Until there was.
A step scraped the stones behind him. He was not startled; the battlements were well-manned and he had not thought himself entirely alone. He fastened the end of his veil across his face with a practiced gesture before he turned. His right hand did not leave the gun until he saw who came toward him.
A woman, the skin of her muscled arms silk-dark against the white of her sleeveless tunic, hurrying. Her tight, steel-colored curls gave a lie to her unlined face, and bangles on her wrists chimed merrily although her expression was stern. The Aezin Wizard, Ata Akhimah.
She paused to stare over the Dead Man’s shoulder—suddenly, as if distracted from whatever it was that she had come so urgently to say. She shook her head. “Who wages war in the rainy season?”
“It does seem an unfathomable choice.”
“Maybe cholera will thin their ranks for us.” She sounded as if the prospect pleased her.
The Dead Man couldn’t fault the sentiment. He cleared his throat. “Were you seeking me?”
The Wizard gestured toward the distance. “Was that what you were looking at?”
He knew without turning what she meant, but he turned anyway rather than stand with his back to it. The gates in the city’s outer walls, a catapult’s throw and a bit more away from the walls of the palace, still stood open. Farmers and fishers and tradespeople from the surrounding countryside poured into Sarathai-tia—those who had not chosen to take to their boats, or take their chances on the open road rather than in the squalor and starvation of a besieged city.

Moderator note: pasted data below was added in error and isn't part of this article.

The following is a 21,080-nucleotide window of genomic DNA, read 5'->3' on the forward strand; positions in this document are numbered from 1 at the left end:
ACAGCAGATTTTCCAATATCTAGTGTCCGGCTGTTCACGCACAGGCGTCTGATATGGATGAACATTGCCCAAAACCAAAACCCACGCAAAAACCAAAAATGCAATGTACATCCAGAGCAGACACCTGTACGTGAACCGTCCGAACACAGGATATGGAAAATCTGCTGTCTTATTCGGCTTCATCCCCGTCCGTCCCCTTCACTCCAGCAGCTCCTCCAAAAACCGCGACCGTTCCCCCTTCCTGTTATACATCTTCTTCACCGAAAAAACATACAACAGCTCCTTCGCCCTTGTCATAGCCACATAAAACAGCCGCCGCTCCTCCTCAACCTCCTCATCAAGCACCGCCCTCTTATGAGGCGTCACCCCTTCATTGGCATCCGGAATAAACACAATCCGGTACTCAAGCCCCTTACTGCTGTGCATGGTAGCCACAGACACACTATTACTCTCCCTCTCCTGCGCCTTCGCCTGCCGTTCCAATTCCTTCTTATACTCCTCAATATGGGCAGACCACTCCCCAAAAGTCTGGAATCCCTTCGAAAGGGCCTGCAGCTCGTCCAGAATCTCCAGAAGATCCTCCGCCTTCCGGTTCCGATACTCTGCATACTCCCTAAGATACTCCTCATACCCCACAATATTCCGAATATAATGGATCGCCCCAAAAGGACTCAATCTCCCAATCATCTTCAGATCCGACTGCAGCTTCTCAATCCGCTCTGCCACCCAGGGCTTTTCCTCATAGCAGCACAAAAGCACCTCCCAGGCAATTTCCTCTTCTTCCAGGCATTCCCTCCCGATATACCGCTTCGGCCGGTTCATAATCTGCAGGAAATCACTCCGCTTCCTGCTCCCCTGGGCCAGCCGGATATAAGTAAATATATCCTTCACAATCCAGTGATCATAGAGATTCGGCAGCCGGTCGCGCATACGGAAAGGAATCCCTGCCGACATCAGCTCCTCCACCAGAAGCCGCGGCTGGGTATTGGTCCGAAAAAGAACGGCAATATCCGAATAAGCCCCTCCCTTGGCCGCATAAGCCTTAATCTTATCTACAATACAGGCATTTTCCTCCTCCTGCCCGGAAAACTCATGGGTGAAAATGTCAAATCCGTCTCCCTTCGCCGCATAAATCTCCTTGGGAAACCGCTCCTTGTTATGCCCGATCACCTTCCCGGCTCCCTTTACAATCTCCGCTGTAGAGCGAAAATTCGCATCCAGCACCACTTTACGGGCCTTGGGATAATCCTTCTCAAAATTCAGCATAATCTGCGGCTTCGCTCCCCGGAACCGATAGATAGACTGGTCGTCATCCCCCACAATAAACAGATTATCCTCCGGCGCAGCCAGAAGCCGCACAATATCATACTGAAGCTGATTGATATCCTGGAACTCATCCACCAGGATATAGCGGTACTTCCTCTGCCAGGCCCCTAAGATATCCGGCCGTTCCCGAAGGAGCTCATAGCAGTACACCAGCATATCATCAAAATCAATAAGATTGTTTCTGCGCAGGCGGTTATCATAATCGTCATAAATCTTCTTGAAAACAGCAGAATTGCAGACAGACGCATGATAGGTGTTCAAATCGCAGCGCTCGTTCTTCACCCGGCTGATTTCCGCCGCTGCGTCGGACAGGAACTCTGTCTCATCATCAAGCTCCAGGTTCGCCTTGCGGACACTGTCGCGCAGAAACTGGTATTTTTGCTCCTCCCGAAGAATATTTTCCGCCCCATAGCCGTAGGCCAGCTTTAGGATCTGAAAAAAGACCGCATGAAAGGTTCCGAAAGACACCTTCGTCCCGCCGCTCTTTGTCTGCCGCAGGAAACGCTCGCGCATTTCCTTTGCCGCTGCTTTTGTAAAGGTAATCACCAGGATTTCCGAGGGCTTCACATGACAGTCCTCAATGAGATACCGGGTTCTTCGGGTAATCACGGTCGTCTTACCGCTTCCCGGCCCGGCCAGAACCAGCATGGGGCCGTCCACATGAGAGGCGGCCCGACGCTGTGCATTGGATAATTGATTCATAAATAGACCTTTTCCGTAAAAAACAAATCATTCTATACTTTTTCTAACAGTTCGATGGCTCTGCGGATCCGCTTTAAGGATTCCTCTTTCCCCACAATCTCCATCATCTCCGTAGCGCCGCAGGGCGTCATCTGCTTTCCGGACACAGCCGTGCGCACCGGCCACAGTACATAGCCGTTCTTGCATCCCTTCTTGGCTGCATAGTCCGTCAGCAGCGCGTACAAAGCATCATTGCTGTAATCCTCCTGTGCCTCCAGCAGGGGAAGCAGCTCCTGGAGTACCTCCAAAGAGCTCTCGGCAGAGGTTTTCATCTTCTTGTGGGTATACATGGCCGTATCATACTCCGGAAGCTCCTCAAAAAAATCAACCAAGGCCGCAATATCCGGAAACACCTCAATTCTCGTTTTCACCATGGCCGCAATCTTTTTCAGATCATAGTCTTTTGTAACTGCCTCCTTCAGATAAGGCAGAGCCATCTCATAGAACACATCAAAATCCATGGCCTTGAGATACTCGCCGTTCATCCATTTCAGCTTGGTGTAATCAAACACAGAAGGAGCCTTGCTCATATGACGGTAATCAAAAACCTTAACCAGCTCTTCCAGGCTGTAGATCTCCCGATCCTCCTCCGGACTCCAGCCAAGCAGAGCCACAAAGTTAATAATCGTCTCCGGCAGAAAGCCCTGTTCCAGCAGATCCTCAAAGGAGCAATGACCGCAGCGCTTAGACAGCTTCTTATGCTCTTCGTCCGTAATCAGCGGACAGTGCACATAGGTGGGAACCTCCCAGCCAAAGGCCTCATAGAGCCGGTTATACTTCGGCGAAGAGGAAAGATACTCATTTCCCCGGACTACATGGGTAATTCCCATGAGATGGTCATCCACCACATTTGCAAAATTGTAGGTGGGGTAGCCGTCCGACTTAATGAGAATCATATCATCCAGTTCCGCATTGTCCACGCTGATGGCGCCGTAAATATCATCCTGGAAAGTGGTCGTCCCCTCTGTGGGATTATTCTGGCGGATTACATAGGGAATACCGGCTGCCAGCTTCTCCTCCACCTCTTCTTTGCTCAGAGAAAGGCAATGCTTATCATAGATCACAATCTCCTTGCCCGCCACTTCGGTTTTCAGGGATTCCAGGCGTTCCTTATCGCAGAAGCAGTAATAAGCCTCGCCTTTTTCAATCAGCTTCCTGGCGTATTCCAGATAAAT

Beyond the bustle of boats and wagons, beyond the rivers of humanity and the river of pale water, beyond the flames consuming one stilt-legged hut after another, beyond the first jeering vanguards of the enemy—the main bulk of the advancing army had not yet come into view over the horizon. What was plainly visible was a long, black smudge against the sky, in the wrong direction to be the edge of the Veil sliding across the brilliant night.
It looked like smoke, but smoke never moved with such volition. Such sinister coordination: the flocking of many minds into a single consensus. Tendrils sought out from the dark mass, seethed and lifted, collapsed back. The body roiled and dappled, showing glimpses of sky beyond.
Carrion birds tracked the advancing forces, heralding the army as thunder heralds the storm.
At that moment, a shrill sound rent the air. A woman’s scream, meant to carry. Not in the city, or beyond the walls, as might be expected—but in the extensive, rain-soaked palace garden below and behind Ata Akhimah.
The Dead Man eyeballed the Wizard.
The Wizard sighed. “I guess we had better go see what’s fucked up this time.”
* * *
They ran. Side by side, wet soles slapping. Other defenders of the palace might be closer, it was true. But other defenders of the palace might not be as equipped to deal with the sorts of oddities that seemed to be making a more and more frequent appearance at Mrithuri Rajni’s court in these strange days.
There came no second cry.
Their pelting steps carried them into the garden grounds, out of breath and slipping in the mud. The Dead Man’s veil sucked annoyingly against his mouth with each gasp for breath, the fabric slack and moist in the humid atmosphere. As he had expected, they were not the only searchers in the garden. Men and women carrying torches and lanterns fanned out along the gravel trails. Ata Akhimah glanced about at the bobbing pools of light, sighed, and outstretched one hand, pale palm upright.